Elvira González is a prestigious name on the Madrid art scene. Director of Galería Theo for 30 years, González turned out to be a pioneering gallerist when she brought exhibitions of the most important artists of the century, such as Auguste Rodin, Juan Gris and Francis Bacon, to Spain. In 1994 she opened her eponymous gallery focussing on European and American art of the 20th and 21st centuries. Nowadays, her daughters and son have joined her to steer and continue her artistic trajectory. The Elvira González gallery has displayed the works of great national and international contemporary artists such as Antoni Tapiès, Eduardo Chillida, Elena del Rivero, Robert Irwin, Robert Mapplethorpe and Miquel Barceló. The gallery also collaborates with major museums and cultural institutions, and provides guidance to private and public collections.

6. Heinrich Ehrhardt

Art Gallery

The Heinrich Ehrhardt gallery was founded in 1980 and spearheaded the introduction of German artists to Madrid. The gallery then moved to Frankfurt in 1985. Heinrich Ehrhardt devoted several years to public art projects, completed in collaboration with architects and urban planners, and organised major exhibitions in European museums before his own gallery reopened in Madrid in 1998, in the neighbourhood of Malasaña. This lively space now shows young Spanish artists such as Julia Spínola and Secundino Hernández.

7. Juana de Aizpuru

Art Gallery

Juana de Aizpuru is admired worldwide for her inspiring leadership in contemporary art promotion; she was the creator and first director of the ARCO international fair and helped to seed a national interest in contemporary art. She founded her first gallery in Seville back in 1970. In 1983, she arrived in Madrid and opened a new arts space in the neighbourhood of Chueca, where it has remained ever since, outlasting the Seville venue. Devoted to international and national talents of numerous disciplines, the Juana de Aizpuru gallery has photography as a cornerstone of its catalogue, featuring prestigious names such as Alberto García-Alix, Cristina García Rodero and Joel-Peter Witkin.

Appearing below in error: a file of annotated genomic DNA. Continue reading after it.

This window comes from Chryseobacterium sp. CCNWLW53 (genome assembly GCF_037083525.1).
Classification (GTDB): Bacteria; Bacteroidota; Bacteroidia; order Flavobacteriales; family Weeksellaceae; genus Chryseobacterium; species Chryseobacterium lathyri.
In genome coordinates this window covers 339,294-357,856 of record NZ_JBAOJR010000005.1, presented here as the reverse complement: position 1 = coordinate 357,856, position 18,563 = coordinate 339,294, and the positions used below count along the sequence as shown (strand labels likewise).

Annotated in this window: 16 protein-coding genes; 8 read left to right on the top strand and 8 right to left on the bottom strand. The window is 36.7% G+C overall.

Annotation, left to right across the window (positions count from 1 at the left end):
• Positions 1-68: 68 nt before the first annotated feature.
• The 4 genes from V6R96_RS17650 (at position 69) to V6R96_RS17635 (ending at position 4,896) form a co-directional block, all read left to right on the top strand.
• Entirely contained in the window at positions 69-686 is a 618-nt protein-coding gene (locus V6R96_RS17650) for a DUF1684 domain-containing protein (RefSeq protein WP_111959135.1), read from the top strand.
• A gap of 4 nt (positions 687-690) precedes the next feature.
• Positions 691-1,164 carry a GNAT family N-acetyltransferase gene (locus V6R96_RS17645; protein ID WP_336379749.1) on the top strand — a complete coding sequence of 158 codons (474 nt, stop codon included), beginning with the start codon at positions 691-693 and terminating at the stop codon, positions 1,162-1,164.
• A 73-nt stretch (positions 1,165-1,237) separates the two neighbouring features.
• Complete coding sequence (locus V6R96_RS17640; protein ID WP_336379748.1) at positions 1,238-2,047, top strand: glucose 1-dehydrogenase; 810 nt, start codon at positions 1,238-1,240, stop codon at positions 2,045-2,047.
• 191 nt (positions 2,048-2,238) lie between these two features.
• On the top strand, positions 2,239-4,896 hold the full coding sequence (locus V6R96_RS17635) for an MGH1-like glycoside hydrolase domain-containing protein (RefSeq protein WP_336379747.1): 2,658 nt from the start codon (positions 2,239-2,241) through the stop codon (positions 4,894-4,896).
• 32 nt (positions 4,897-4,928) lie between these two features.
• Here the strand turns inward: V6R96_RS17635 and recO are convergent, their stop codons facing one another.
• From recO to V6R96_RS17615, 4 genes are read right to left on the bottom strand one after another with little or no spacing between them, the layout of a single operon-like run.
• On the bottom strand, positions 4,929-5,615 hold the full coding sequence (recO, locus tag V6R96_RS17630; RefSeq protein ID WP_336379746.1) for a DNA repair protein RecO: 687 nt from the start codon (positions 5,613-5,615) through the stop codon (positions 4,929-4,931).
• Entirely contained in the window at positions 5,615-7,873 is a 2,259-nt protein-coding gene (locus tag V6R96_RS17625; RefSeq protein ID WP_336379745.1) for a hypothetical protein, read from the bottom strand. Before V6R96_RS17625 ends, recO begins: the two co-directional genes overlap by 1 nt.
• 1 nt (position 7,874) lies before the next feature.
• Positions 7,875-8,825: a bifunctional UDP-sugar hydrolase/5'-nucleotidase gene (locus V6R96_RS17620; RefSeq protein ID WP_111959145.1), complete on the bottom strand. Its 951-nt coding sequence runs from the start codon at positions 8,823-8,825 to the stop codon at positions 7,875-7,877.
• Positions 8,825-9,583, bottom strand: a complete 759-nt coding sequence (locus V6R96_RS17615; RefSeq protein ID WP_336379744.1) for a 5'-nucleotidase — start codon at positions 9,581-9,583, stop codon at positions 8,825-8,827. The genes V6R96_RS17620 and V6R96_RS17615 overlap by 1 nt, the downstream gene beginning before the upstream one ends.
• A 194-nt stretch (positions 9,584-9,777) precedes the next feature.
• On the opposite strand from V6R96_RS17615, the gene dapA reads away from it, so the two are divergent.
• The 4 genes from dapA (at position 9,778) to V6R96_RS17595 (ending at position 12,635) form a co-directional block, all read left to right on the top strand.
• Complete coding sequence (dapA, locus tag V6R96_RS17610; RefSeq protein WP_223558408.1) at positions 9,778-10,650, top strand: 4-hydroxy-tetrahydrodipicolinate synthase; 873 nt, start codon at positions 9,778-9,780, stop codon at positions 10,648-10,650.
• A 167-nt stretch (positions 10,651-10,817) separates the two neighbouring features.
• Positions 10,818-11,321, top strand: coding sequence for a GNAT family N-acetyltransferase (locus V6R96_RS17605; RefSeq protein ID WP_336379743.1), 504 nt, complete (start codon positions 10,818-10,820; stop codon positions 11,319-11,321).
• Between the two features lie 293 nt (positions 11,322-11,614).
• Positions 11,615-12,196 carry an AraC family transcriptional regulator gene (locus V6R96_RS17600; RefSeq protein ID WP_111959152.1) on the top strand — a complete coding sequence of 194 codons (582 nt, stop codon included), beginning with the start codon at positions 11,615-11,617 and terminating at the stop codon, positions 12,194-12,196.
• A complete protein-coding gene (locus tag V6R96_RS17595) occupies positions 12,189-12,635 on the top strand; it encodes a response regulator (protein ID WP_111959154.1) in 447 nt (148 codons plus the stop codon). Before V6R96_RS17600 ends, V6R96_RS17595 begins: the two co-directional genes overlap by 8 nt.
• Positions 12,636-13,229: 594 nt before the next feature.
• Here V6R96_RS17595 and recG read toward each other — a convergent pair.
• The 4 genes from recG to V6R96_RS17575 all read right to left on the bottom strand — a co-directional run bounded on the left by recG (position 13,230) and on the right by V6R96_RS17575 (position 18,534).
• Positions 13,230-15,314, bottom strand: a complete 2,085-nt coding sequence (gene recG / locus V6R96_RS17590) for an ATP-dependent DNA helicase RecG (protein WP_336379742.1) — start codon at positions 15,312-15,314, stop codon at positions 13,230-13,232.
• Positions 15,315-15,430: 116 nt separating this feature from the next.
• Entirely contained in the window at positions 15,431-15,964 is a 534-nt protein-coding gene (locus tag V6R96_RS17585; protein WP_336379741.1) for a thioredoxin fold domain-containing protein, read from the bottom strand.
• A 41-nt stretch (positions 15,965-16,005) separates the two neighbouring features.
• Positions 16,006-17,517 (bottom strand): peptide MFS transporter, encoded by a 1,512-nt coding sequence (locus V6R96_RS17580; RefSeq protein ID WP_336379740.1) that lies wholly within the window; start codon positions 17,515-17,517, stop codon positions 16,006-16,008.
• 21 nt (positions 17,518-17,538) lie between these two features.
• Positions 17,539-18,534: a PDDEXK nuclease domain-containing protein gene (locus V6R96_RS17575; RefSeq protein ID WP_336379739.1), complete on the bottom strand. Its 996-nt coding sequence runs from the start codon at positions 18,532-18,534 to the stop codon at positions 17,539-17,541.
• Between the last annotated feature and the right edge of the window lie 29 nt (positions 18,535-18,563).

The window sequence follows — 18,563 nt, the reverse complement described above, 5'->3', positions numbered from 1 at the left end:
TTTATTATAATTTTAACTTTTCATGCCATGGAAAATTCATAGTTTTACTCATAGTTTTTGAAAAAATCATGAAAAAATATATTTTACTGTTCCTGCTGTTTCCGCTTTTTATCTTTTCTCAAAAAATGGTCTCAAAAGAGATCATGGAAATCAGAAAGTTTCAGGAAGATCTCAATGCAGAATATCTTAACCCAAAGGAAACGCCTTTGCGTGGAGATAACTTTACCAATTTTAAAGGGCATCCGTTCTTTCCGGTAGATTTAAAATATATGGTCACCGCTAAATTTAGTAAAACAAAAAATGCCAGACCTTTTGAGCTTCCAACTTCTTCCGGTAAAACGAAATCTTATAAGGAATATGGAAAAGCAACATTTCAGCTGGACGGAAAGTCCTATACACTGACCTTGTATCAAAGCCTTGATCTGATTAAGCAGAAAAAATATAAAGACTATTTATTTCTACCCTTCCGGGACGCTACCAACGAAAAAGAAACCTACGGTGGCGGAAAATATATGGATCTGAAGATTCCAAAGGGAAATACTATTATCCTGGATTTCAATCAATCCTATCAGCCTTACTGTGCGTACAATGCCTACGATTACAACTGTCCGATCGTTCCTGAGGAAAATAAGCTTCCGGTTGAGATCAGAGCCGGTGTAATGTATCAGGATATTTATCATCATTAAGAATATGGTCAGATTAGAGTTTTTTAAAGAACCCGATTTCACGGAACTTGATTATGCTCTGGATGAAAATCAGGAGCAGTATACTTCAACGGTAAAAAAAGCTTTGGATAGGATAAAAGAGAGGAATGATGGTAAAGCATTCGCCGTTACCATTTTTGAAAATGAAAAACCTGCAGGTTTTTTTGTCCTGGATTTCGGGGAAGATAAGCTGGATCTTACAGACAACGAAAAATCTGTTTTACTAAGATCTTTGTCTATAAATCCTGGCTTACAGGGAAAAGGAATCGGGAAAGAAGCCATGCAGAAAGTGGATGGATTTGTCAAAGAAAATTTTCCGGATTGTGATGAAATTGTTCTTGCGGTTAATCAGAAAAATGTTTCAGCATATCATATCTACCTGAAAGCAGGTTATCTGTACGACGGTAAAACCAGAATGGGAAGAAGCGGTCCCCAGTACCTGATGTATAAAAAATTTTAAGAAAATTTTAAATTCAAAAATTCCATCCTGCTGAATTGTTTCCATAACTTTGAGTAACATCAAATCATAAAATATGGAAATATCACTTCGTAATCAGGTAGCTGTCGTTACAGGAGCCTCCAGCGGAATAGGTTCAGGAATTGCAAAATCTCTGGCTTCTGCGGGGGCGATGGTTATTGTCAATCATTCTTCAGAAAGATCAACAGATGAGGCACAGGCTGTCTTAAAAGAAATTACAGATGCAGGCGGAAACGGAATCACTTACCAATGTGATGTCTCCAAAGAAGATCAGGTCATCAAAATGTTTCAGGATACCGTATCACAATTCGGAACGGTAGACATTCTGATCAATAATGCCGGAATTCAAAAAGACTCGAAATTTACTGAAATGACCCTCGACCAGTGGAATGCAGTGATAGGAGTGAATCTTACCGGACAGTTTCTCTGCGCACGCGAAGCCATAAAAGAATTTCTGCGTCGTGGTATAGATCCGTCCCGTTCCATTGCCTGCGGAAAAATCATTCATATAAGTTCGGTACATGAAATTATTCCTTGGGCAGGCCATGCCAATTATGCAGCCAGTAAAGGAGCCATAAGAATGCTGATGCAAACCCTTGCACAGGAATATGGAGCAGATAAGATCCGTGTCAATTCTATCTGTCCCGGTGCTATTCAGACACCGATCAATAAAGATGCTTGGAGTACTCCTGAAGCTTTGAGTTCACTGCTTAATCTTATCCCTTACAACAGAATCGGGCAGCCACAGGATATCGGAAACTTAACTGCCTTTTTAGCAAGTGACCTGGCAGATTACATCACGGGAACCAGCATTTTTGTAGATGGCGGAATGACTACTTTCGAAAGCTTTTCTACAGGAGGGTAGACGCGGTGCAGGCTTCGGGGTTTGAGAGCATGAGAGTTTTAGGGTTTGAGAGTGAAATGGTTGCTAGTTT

8. Sabrina Amrani Gallery

Art Gallery

Opened in 2011 in the trendy neighbourhood of Malasaña, the Sabrina Amrani gallery promotes artistic dialogue and welcomes the bringing together of political and social thought through the works of its established and emerging artists from all over the world, such as Marlon de Azambuja, Younes Baba-Ali, Amina Benbouchta, Elvire Bonduelle and Zoulikha Bouabdellah. The gallery has participated in international art fairs including Casablanca Art Week and Beirut Art Fair. Its owner and director Sabrina Amrani, who is French of Algerian origin, pays particular attention to new voices from the Middle East, North Africa and South Asia.

9. Elba Benítez

Art Gallery

Since 1990, Elba Benítez gallery has showcased a wide range of contemporary art disciplines in its stunning location in the courtyard of an old villa: installation, sculpture, video, photography, painting, performance and collective action artworks have been displayed within its privileged arts space. The gallery also aims to explore the interplay of art with other disciplines, such as architecture, film, tourism and public space projects. Elba Benítez pays particular attention to Latin American art and promotes national and international artists, both emerging and established, including Cristina Iglesias, Gintaras Didžiapetris and Yaima Carrazana.

10. Galería Marta Cervera

Art Gallery

Galería Marta Cervera has been an important part of Madrid’s art scene since it was founded in 1996. The contemporary art space has moved a few times since, but has been in its current location since 2013. Here, it shows contemporary works by both Spanish and international artists, including James Welling, Raha Raissnia and Ludovica Carbotta.